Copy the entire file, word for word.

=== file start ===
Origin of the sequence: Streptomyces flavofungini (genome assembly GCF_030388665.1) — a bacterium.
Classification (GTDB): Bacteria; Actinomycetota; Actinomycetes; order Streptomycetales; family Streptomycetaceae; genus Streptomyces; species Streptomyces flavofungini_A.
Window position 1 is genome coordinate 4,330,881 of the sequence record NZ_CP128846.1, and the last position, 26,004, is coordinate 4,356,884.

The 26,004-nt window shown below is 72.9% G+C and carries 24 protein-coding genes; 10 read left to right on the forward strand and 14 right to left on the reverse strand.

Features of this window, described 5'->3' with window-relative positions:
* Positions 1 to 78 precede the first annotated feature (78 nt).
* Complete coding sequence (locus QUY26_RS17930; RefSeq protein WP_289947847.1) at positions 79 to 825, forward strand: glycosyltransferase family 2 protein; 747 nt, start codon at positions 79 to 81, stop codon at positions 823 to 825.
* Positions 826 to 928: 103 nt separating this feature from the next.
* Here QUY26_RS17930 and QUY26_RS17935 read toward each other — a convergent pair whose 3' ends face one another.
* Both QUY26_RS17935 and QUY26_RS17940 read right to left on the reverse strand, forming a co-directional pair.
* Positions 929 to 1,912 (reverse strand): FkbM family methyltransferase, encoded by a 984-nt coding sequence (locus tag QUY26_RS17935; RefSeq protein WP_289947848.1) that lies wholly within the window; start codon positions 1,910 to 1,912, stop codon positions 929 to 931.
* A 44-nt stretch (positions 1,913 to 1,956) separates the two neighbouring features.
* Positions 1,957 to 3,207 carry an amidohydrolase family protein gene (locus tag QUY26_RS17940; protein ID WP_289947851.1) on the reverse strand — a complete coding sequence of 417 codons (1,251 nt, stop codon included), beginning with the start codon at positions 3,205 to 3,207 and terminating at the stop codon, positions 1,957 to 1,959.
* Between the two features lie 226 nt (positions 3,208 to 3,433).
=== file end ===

Origin of the sequence: Streptomyces flavofungini (genome assembly GCF_030388665.1) — a bacterium.
Classification (GTDB): Bacteria; Actinomycetota; Actinomycetes; order Streptomycetales; family Streptomycetaceae; genus Streptomyces; species Streptomyces flavofungini_A.
Window position 1 is genome coordinate 4,330,881 of the sequence record NZ_CP128846.1, and the last position, 26,004, is coordinate 4,356,884.

The 26,004-nt window shown below is 72.9% G+C and carries 24 protein-coding genes; 10 read left to right on the forward strand and 14 right to left on the reverse strand.

Features of this window, described 5'->3' with window-relative positions:
* Positions 1 to 78 precede the first annotated feature (78 nt).
* Complete coding sequence (locus QUY26_RS17930; RefSeq protein WP_289947847.1) at positions 79 to 825, forward strand: glycosyltransferase family 2 protein; 747 nt, start codon at positions 79 to 81, stop codon at positions 823 to 825.
* Positions 826 to 928: 103 nt separating this feature from the next.
* Here QUY26_RS17930 and QUY26_RS17935 read toward each other — a convergent pair whose 3' ends face one another.
* Both QUY26_RS17935 and QUY26_RS17940 read right to left on the reverse strand, forming a co-directional pair.
* Positions 929 to 1,912 (reverse strand): FkbM family methyltransferase, encoded by a 984-nt coding sequence (locus tag QUY26_RS17935; RefSeq protein WP_289947848.1) that lies wholly within the window; start codon positions 1,910 to 1,912, stop codon positions 929 to 931.
* A 44-nt stretch (positions 1,913 to 1,956) separates the two neighbouring features.
* Positions 1,957 to 3,207 carry an amidohydrolase family protein gene (locus tag QUY26_RS17940; protein ID WP_289947851.1) on the reverse strand — a complete coding sequence of 417 codons (1,251 nt, stop codon included), beginning with the start codon at positions 3,205 to 3,207 and terminating at the stop codon, positions 1,957 to 1,959.
* Between the two features lie 226 nt (positions 3,208 to 3,433).